Because Charlie Company was in ARVN territory, they were unable to open fire against the retreating 48th Battalion until they received permission from South Vietnamese authorities. I distinctly remember watching them suckers march out of there and we could not touch them, Fred Widmer remembered6 the enemy would never again be such an easy target. Charlie Company was frustrated, because after letting the Viet Cong retreat in the direction of My Lai, they were ordered to find them. They were chasing phantoms. There was nothing to show for the long, hot, exhausting days tramping through paddy fields and friendless villages.7 Clearly this must have been a frustrating endeavor for Charlie Company. Compounding this frustration of not finding the enemy was the notion that one couldnt tell the difference between civilian and enemy.

The goal had changed from the initial mission of keeping Vietnam free from communism to simply surviving to make it home again. We werent fighting for democracy or the country. I realized that the majority of the people in that country did not want us there . . .

. I bet I went through hundreds of hamlets and little villages over there, and I never had a Vietnamese come up to me and say, Theres VC over there. Wed go ask them, Where are the VC? But they were all VC. They fed them and clothed them, sheltered them . .

. And I thought it would be just the opposite when I got there. I thought the people in the South that werent carrying weapons would be on our side. It was apparent that wasnt the case.8 The enemy was thus reduced to an obstacle in the way of getting home safely. Such frustration and anger was compounded by a lack of understanding of Vietnamese language and customs.

In his testimony to the Peers Commission in 1970, company member Michael Bernhardt expands on this idea, now a person loses a certain aspect for being valued as a human being if you cannot understand them . . . What they (soldiers) thought were these people were a whole lot less than human. Morale was low with Charlie Company as feelings of isolation and abandonment set in. Weeks of K- rations, rising at dawn and digging in every night were taking its toll on the men.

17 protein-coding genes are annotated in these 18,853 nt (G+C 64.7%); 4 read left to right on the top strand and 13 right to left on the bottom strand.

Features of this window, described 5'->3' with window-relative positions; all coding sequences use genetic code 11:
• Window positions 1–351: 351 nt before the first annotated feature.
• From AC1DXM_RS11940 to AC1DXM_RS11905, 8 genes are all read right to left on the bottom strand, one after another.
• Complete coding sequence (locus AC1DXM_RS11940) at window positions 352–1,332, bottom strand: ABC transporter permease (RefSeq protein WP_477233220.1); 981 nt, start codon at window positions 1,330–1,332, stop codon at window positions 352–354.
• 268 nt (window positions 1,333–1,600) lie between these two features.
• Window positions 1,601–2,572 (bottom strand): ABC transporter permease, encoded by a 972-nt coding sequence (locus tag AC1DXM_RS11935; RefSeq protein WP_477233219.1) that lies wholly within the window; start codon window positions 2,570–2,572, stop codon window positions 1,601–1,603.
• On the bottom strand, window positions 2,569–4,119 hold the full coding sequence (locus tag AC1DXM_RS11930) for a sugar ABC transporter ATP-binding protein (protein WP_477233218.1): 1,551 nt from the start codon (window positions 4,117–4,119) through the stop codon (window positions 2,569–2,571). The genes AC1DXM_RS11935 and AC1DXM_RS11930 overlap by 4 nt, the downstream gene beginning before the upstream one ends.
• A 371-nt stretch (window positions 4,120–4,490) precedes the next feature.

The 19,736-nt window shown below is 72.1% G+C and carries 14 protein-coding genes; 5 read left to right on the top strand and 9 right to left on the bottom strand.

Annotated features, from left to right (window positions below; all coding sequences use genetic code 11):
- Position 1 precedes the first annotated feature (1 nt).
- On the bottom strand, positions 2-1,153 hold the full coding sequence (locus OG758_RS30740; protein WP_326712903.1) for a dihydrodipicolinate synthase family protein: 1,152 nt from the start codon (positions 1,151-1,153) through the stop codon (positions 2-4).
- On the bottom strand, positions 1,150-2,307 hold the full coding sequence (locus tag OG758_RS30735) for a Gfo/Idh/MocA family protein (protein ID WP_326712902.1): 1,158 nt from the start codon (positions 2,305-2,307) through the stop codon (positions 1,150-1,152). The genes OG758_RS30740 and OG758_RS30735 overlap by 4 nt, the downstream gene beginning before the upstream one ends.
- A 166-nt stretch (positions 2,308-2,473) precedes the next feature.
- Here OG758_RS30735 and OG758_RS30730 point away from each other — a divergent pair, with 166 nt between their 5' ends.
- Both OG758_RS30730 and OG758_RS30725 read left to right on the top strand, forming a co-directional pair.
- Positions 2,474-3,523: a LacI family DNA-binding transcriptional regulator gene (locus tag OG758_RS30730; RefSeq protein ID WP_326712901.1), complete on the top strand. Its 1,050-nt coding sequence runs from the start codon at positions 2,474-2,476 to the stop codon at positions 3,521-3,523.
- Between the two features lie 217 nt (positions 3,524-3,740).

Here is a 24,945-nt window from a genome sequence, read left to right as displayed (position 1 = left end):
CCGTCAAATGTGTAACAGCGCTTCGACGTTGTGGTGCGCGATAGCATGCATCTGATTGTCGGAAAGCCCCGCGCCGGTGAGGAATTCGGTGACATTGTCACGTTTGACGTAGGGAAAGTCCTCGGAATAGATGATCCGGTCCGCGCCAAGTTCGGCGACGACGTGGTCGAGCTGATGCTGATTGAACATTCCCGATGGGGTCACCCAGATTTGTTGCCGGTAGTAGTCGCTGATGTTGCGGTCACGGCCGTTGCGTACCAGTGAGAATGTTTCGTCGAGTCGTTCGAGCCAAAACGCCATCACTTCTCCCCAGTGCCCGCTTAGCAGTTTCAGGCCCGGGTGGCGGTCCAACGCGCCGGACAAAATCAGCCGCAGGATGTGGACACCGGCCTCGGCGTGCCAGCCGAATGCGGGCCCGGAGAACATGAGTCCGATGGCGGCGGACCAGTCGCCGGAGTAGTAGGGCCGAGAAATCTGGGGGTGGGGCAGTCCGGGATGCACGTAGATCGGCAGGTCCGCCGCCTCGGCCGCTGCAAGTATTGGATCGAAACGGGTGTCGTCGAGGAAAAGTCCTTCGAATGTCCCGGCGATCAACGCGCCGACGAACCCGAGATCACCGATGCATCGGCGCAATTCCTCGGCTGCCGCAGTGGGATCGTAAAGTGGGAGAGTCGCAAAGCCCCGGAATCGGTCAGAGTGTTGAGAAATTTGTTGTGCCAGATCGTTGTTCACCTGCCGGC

Just two days before the My Lai massacre, Gregory Olsen witnessed a brutal attack on a female civilian by several members of Charlie Company. It happened after a booby trap killed one soldier and blew the legs off another. The men took out their frustrations by killing the first Vietnamese they saw . . .

Olsen wrote to his father. These are all seemingly normal guys; some were friends of mine. For a while they were wild animals.9 Because Charlie Company had lost some men, many soldiers adopted a new code of behavior, one that permitted the killing of prisoners, the torture of suspects, the cutting off of ears of the dead, and the rough treatment and rape of civilians.10 Because many of the US troops were being wounded and killed by booby traps and snipers (being wounded by a booby trap usually meant loss of limbs) and there were no Viet Cong visible to engage in ope …